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From Longman Dictionary of Contemporary Englishpredeterminedpre‧de‧ter‧mined /ˌpriːdɪˈtɜːmɪnd $ -ɜːr-/ ●○○ adjective formal  CHANCE/BY CHANCEdecided or arranged before something happens, so that it does not happen by chancepredetermined level/limit/amount etc a predetermined level of spendingpredetermine verb [transitive] The colour of your eyes is predetermined by the colours of your parents’ eyes.predetermination /ˌpriːdɪtɜːməˈneɪʃən $ -ɜːr/ noun [uncountable]
Examples from the Corpus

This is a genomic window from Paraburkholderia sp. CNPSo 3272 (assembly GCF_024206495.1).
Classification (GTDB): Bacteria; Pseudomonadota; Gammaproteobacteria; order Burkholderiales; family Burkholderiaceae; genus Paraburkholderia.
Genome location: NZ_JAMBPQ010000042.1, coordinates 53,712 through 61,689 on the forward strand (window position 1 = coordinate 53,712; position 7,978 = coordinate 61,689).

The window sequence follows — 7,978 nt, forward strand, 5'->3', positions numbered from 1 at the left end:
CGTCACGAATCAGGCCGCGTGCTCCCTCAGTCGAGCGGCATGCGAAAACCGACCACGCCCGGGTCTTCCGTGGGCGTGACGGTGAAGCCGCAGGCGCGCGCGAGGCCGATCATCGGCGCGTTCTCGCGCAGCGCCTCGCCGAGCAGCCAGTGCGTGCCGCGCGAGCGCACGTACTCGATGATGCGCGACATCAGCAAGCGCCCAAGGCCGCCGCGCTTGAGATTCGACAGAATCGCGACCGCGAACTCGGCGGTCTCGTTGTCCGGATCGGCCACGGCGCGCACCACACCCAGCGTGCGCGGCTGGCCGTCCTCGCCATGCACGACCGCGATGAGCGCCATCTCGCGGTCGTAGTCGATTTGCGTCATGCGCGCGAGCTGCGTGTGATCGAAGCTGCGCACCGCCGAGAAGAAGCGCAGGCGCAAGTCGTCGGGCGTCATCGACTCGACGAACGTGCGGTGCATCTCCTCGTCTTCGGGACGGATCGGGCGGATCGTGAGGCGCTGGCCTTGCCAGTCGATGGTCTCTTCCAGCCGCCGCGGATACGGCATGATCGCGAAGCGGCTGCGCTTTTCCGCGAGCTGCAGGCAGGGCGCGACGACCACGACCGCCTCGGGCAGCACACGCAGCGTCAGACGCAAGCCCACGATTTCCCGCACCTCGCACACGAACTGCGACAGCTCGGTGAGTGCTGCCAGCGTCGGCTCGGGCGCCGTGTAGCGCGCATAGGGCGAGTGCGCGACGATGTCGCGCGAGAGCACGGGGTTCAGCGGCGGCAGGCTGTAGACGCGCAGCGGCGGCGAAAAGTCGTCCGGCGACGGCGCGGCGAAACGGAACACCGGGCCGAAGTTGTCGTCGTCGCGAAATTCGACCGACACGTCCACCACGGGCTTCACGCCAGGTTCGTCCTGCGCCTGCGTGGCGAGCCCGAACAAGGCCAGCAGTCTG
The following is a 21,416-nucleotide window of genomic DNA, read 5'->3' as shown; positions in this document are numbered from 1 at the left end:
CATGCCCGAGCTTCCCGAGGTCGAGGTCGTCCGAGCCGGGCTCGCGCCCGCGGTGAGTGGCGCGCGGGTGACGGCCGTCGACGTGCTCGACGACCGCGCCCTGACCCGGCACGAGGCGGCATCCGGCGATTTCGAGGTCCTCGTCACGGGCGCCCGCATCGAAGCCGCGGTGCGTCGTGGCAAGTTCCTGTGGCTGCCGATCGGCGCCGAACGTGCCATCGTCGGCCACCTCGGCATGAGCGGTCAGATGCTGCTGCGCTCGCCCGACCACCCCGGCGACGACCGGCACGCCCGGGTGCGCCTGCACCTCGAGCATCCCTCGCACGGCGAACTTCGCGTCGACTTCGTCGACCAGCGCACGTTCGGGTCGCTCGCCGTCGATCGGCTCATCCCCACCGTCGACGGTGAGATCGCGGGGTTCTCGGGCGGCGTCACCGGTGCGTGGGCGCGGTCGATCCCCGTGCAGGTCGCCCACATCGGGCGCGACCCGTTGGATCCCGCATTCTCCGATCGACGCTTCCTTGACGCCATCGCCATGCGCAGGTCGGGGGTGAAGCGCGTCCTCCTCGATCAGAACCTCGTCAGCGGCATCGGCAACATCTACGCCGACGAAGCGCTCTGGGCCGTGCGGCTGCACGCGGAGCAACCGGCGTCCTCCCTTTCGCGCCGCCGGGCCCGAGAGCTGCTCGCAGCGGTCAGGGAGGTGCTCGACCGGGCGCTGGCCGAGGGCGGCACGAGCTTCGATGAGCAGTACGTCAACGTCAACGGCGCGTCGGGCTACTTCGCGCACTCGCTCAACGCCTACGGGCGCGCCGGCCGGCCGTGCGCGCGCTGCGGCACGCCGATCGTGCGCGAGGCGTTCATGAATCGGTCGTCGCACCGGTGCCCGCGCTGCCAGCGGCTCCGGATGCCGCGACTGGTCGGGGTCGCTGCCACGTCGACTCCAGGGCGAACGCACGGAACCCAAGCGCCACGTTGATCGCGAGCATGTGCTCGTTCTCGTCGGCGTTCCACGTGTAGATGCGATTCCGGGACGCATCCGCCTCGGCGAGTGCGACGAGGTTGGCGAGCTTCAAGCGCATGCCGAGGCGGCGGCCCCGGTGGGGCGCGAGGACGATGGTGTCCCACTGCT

predeterminedThroughout 1838, Darwin had been allowing for Lyellian competitive defeats to extinguish some species before their predetermined ageing overcame them.Wrinkling was assessed using photographs of the subjects' temples, and a severity score based on predetermined criteria was assigned.At the beginning of each year a timetable is prepared and each year group follows a clearly defined, predetermined curriculum.Scenario construction begins with the identification of predetermined elements.The management control process should endeavour to measure whether predetermined goals are being achieved.We turned on a pre-arranged course and climbed at a predetermined rate of feed per minute at a certain airspeed.The nest is agitated by the shaker for a predetermined time interval, usually 15-20 minutes.The lights go on at a predetermined time.predetermined level/limit/amount etcThe first group require the exact quantities to be measured and recorded every second within predetermined limits of accuracy.The proportioning pump acts upon these tubes to introduce the predetermined amounts of liquid.Under the Bretton Woods arrangements government intervention at predetermined levels, or parities, was the characteristic feature of the system.
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